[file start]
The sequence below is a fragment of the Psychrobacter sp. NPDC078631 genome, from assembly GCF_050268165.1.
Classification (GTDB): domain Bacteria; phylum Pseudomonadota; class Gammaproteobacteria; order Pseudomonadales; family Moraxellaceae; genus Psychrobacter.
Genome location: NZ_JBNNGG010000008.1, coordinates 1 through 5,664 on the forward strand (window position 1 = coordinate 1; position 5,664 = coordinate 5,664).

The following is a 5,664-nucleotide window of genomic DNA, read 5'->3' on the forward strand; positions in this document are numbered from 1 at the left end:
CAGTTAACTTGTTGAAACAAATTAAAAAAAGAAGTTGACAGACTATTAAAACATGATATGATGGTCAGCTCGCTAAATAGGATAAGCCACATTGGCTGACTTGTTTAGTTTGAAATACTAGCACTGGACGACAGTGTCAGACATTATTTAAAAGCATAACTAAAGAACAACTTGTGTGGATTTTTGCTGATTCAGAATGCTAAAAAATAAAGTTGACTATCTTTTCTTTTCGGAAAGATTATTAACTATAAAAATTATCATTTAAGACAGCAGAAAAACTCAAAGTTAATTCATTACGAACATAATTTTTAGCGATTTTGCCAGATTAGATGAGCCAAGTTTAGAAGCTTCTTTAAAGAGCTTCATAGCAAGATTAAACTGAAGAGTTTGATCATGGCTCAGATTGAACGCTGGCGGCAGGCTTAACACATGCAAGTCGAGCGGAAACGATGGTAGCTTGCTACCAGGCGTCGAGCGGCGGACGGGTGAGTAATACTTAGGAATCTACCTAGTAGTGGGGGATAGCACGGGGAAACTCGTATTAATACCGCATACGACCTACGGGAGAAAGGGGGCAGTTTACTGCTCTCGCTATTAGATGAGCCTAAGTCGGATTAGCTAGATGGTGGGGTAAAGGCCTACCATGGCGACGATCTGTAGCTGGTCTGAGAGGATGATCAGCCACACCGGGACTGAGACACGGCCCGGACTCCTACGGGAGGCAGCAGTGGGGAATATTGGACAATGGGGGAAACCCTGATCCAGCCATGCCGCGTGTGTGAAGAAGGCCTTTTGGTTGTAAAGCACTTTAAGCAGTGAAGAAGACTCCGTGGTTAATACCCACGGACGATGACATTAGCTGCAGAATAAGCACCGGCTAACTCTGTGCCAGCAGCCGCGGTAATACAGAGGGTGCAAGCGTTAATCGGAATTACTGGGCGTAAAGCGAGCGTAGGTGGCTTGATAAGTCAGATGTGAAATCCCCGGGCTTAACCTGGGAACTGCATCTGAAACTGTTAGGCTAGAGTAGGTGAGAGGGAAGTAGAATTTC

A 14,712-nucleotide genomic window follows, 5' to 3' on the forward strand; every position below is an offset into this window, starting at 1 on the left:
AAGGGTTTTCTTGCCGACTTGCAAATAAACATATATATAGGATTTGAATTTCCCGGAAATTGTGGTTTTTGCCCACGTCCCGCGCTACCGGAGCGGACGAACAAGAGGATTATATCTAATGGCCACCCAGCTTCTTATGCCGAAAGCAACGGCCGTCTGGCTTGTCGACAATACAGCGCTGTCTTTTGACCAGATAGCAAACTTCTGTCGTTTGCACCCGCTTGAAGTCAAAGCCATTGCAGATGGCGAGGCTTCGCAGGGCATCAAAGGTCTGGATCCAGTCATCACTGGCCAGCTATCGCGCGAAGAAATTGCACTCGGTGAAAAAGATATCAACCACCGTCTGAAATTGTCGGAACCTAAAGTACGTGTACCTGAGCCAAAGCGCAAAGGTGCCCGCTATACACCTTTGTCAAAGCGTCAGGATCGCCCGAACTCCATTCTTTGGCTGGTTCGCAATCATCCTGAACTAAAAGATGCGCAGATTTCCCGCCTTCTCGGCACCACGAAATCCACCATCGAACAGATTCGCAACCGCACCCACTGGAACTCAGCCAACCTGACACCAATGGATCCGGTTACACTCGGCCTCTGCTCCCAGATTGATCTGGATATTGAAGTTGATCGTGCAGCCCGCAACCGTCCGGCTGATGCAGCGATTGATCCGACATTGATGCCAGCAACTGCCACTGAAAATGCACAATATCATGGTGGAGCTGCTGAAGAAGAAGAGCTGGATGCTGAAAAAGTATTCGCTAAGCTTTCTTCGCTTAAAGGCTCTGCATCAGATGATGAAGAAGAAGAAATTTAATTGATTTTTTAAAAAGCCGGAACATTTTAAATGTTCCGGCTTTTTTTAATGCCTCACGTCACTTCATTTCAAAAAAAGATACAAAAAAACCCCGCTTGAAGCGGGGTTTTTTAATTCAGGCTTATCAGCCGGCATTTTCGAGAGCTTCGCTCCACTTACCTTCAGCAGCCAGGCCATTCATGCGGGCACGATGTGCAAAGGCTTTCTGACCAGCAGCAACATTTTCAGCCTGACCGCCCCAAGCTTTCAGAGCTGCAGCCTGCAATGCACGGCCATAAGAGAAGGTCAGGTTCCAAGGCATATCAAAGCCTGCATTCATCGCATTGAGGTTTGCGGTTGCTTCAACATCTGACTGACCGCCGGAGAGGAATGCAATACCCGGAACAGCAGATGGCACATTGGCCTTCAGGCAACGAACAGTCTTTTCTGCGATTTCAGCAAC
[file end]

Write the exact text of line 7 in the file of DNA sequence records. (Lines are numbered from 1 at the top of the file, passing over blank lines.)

AAGGGTTTTCTTGCCGACTTGCAAATAAACATATATATAGGATTTGAATTTCCCGGAAATTGTGGTTTTTGCCCACGTCCCGCGCTACCGGAGCGGACGAACAAGAGGATTATATCTAATGGCCACCCAGCTTCTTATGCCGAAAGCAACGGCCGTCTGGCTTGTCGACAATACAGCGCTGTCTTTTGACCAGATAGCAAACTTCTGTCGTTTGCACCCGCTTGAAGTCAAAGCCATTGCAGATGGCGAGGCTTCGCAGGGCATCAAAGGTCTGGATCCAGTCATCACTGGCCAGCTATCGCGCGAAGAAATTGCACTCGGTGAAAAAGATATCAACCACCGTCTGAAATTGTCGGAACCTAAAGTACGTGTACCTGAGCCAAAGCGCAAAGGTGCCCGCTATACACCTTTGTCAAAGCGTCAGGATCGCCCGAACTCCATTCTTTGGCTGGTTCGCAATCATCCTGAACTAAAAGATGCGCAGATTTCCCGCCTTCTCGGCACCACGAAATCCACCATCGAACAGATTCGCAACCGCACCCACTGGAACTCAGCCAACCTGACACCAATGGATCCGGTTACACTCGGCCTCTGCTCCCAGATTGATCTGGATATTGAAGTTGATCGTGCAGCCCGCAACCGTCCGGCTGATGCAGCGATTGATCCGACATTGATGCCAGCAACTGCCACTGAAAATGCACAATATCATGGTGGAGCTGCTGAAGAAGAAGAGCTGGATGCTGAAAAAGTATTCGCTAAGCTTTCTTCGCTTAAAGGCTCTGCATCAGATGATGAAGAAGAAGAAATTTAATTGATTTTTTAAAAAGCCGGAACATTTTAAATGTTCCGGCTTTTTTTAATGCCTCACGTCACTTCATTTCAAAAAAAGATACAAAAAAACCCCGCTTGAAGCGGGGTTTTTTAATTCAGGCTTATCAGCCGGCATTTTCGAGAGCTTCGCTCCACTTACCTTCAGCAGCCAGGCCATTCATGCGGGCACGATGTGCAAAGGCTTTCTGACCAGCAGCAACATTTTCAGCCTGACCGCCCCAAGCTTTCAGAGCTGCAGCCTGCAATGCACGGCCATAAGAGAAGGTCAGGTTCCAAGGCATATCAAAGCCTGCATTCATCGCATTGAGGTTTGCGGTTGCTTCAACATCTGACTGACCGCCGGAGAGGAATGCAATACCCGGAACAGCAGATGGCACATTGGCCTTCAGGCAACGAACAGTCTTTTCTGCGATTTCAGCAAC